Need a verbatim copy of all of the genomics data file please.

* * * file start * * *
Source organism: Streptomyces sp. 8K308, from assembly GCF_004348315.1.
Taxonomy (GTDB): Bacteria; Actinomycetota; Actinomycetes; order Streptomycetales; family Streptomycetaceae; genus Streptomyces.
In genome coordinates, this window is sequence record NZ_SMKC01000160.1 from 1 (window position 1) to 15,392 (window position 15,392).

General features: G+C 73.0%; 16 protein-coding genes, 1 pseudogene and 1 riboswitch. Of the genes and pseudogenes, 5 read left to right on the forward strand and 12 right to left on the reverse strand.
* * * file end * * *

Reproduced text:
Source organism: Streptomyces sp. 8K308, from assembly GCF_004348315.1.
Taxonomy (GTDB): Bacteria; Actinomycetota; Actinomycetes; order Streptomycetales; family Streptomycetaceae; genus Streptomyces.
In genome coordinates, this window is sequence record NZ_SMKC01000160.1 from 1 (window position 1) to 15,392 (window position 15,392).

General features: G+C 73.0%; 16 protein-coding genes, 1 pseudogene and 1 riboswitch. Of the genes and pseudogenes, 5 read left to right on the forward strand and 12 right to left on the reverse strand.